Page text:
We had our resident scientists on this trip, as Ron was geologist and Cathy a biologist so we could get answers for most of the nitty gritty questions when it came to the cave formation and life. None of these answers I remember, however as I am just a simple man and there is only so much my mind can take in one day. Larry commented that having one geologist is always interesting, but having two is insufferable. The sporting aspect to the trip were load of climbs where it is either pure friction on spar or slippery shite on manganese, with some awkward sections of moderate gymnastics.
Unfortunately Stephanie had to duck out of the trip early due to feeling unwell which was a perfectly respectable decision. All trip members performed well and we got out after 5 hours which was done at a relaxed pace due to the sheer amount of talking. Needless to say we all got on very well and I’d gladly go with any of these fine cavers again.
Caving trip over, we all packed up and washed off the worst on the manganese and stopped by the town Custer for some post-caving pizza. I recommend the buffalo and mushroom pizza.
Many thanks to Larry for the trip. I particularly enjoyed talking about all the caving and climbing opportunities in the Black Hills and he has definitely inspired me to return. We could have not asked for a more informative and practical guide and I hope to cave with him in the future.
It is still Wednesday my dudes. Caving was not all we got up to that day. When I said that you could not do a caving rodeo these days, that did not apply to South Dakota and John Scheltons, the local caver/rancher who got together his rodeo buddies and held the second ever Speleorodeo. I formed a 3 person team with Helen Hicks and Zach Englebert another Georgia caver. The contests were: calf wrestling, cattle penning, hide racing and steer riding. Our team was called the Lawless Overflow Campers. We did ok and I’m unsure where we scored on the table but will say it was a lot of fun. In each event we were teamed up with a cowboy who would do most of the leg work while we flopped about like fools.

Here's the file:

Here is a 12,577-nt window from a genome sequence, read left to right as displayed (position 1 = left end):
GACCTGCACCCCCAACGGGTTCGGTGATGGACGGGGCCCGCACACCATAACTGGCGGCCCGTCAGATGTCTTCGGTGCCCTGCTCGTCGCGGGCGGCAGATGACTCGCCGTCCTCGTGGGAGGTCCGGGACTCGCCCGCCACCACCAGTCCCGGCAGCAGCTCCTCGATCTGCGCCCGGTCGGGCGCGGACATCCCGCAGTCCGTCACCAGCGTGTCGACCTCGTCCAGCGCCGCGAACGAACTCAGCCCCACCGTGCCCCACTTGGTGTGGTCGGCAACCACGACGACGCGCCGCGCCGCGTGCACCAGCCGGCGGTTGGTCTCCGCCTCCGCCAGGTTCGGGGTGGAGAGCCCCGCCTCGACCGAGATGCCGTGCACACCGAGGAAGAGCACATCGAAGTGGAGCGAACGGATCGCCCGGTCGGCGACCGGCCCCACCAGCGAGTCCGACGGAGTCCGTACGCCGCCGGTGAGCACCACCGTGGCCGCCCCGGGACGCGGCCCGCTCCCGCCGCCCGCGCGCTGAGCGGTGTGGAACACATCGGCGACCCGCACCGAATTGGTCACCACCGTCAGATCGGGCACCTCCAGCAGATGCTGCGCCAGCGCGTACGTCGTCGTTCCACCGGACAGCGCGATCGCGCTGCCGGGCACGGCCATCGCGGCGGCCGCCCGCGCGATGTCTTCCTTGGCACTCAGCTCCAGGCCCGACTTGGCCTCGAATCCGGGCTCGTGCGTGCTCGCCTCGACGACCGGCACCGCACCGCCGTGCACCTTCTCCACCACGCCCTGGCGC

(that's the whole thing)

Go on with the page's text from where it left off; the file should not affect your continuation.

Calf wrestling was the biggest team event. A calf would be loosed into the arena, our cowboy would lasso the calf and we would come up behind it and bring it to the ground. Once on the ground we had to tie three of its leg and brand it, this was not a hot brand but a water one. Zach manged to wrestle the calf on top of himself but Helen got the legs nice and tight while I applied the brand.
Cattle herding involved a cowboy trying to separate a lone steer from a group of 10 and getting it into a pen. We would help guide it in and then shut the gate. We passed the allotted time as it was confusing which steer was ours, and I can say that sharing a pen with 7 riled up horned steers was intimidating (their points were sawn off but the horns were still large).
Hide racing was where the cowboy would drag a caver on a cow hide up the area, whip them round a barrel and bring them back. Helen took that task as she was the smallest but despite the horse’s best efforts, the other team won that race.
I took point on the steer riding which I think most people can imagine and a video does exist of this. I lasted all of *a* second before that steer threw me to the ground despite all the schooling that a couple of 9 year old junior bull riders gave me. I grassed my arm in the soft sand floor of the area but that was the only injury of the night for me.
Finally we had the bonus event of money horns (the name I just made up). Four steers with various dollar bills tied to their horns were to be let loose into the area and whoever grabbed ’em, got ’em. Cowboys and cavers alike took part in this and it was chaos and video does exist. I managed to get the $50 bill but not direct from the horn as it fell off while the animal was still in the pen. Rachel Saker also went for this note but I got their first, fair and square. I went back into the area to try my luck with the others and for my efforts I got hit square on by one of the steers. I can’t say that it hurt but it serves me right I suppose for taking part in a rodeo. No more notes for me, but one young man got a torn piece of at $20 bill. I valued it at $8.63, he later got the whole note for his efforts.
I can say I’ve never done, or ever again will do something more American.
Rodeo over it was back to the shit-talking. We had a local band playing that night got loads of dancing done and back at the noisy campground we had Team Popular Tunes vs Team EDM. EDM was as smaller group but had more commitment so ended up on top.